The utility of FA limited focal lengths are just as practical as those of the DA limiteds, except for the addition of the DA 15 ltd, and the macro ability of the DA 35 ltd. Now we can convince ourselves we may never need the FAs and the DAs will suffice, and for many of us this will be true. Deciding to acquire them needs no justification, however, but bragging about possessing them is simply jejune.

The virtue of the FA ltds should be evident in their results.
12-21-2010, 08:42 AM   #51
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QuoteOriginally posted by Ash Quote

The utility of FA limited focal lengths are just as practical as those of the DA limiteds, except for the addition of the DA 15 ltd, and the macro ability of the DA 35 ltd. Now we can convince ourselves we may never need the FAs and the DAs will suffice
question is, is f2.8 really enough? there were threads discussing about whether if fast lenses are still necessary and so far from the looks of it, they are. the topics are related or interconnected due to the fact that DA LTD's are slower and FA LTD's are faster lenses. some people overlook that certain capability of the lens.

I mean c'mon, an idiot wouldn't exactly know what's the relevance of an FA31 and it's usage.

to think that the FA LTD's are only meant for collector's item is trully jejune. is this any different to a person who wants to complete the 5 DA LTD lens lineup? I don't think so.

I would still strongly think that pricing is the biggest influence between lenses. we can see this in the marketplace where FA LTD's re sold near DA LTD price within minutes. imagine an FA77 selling for $650 or FA43 for $400 and FA31 for $750 or $800. they wouldn't last a day without getting noticed.

so no, it doesn't mean entirely mean that people dont care about the label nor the lens, but they care about the price. this is even true for someone who is trying to trade his gear or other lens. there is a cost here, especially if the person has only a few lenses to trade with and the lens being acquired is twice or 3x the cost of what he/she have. 3 lenses for 1 lens. could cost you an specific lens performance and focal length. there is a trade-off.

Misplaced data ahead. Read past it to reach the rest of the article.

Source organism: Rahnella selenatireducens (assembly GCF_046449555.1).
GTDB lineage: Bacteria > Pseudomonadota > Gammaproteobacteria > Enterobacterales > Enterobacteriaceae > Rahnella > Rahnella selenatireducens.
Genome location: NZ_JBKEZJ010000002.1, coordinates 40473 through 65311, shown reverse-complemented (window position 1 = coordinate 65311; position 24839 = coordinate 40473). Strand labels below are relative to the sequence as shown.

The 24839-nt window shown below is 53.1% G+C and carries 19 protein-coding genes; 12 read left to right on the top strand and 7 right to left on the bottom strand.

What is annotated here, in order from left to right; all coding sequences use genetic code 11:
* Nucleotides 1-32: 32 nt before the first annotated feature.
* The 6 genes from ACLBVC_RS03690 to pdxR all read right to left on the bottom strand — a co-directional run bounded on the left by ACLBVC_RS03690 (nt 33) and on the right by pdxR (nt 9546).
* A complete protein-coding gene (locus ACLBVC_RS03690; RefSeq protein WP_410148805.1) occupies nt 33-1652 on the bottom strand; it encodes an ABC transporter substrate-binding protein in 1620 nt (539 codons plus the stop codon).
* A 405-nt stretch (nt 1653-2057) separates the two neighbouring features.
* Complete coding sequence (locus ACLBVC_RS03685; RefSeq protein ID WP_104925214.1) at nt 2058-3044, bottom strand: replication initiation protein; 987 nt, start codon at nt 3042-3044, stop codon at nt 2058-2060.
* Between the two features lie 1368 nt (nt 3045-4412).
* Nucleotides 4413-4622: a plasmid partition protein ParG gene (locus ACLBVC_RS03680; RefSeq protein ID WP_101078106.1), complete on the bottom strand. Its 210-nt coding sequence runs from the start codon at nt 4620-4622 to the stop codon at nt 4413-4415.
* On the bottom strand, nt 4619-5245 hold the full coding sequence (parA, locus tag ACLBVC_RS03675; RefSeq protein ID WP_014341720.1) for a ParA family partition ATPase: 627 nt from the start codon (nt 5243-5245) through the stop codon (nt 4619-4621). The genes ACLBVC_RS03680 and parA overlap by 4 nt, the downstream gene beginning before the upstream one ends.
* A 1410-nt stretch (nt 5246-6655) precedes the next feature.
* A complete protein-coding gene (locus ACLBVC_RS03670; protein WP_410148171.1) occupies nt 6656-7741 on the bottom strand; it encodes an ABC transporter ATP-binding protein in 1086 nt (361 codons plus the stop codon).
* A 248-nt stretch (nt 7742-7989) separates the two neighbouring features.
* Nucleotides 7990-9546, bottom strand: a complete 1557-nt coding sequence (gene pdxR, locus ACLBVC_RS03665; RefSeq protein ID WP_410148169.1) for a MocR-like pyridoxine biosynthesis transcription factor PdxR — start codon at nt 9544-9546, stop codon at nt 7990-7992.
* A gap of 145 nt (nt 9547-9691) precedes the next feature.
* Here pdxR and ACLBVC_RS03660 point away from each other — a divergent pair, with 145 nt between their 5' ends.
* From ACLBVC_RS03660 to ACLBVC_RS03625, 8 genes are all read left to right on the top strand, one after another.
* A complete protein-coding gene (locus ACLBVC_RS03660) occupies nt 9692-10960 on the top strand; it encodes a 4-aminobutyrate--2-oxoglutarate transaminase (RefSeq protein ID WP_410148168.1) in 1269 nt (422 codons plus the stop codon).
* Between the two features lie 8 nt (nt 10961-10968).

Last edited by Pentaxor; 12-21-2010 at 08:57 AM.
12-21-2010, 08:58 AM   #52
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QuoteOriginally posted by Pentaxor Quote
imagine an FA77 selling for $650 or FA43 for $400 and FA31 for $750 or $800. they wouldn't last a day without getting noticed.
Well, the DA trio goes for 400, 300, and about 300 respectively, or at least I have seen them at such prices.

That is 1000, vs. 1800 ish. Not exactly a similar price. And quite frankly, I do not agree that an f1.8 lens has a very different usage than an f2.4 lens, or f2.8. The "need for speed" is actually a little overblown, because you really need to stop any lens down to get a good DOF. I'm sorry, but the super-shallow DOF for certain artistic shots are pretty much a special effect, unlike in the film days when it was necessary to get a proper exposure in low light. Besides, f1.8 isn't exactly fast if you are going to start talking about speed, and most of these faster lenses are not very different stopped down to the DA wide open (e.g., FA 43 at f2.8 vs. DA at f2.8). There might be a small statistical difference, but not much of one you can actually see.

Now the FA limiteds take, beautiful, wonderful shots. They are worth it to those who can afford them. But give a DA 70 an FA 77 to an experienced photographer, and I doubt he or she would come up with stunningly superior results from one and not the other.

It also comes down to personal preference. I prefer the colour rendering of the DA's... it's more natural. But I won't sit here and argue that the FA's are inferior. Rather, I would argue that the DA's make a lot of sense to most photogs who shoot digital only.

So in most cases, I will argue that f2.8 is really enough. The only time I would want to go lower, a fast 50mm would fill the gap for very little money. In fact, I find the f2.4 of the 70mm the *perfect* aperture to get both eyes in focus, but leave behind a nice, mushy background.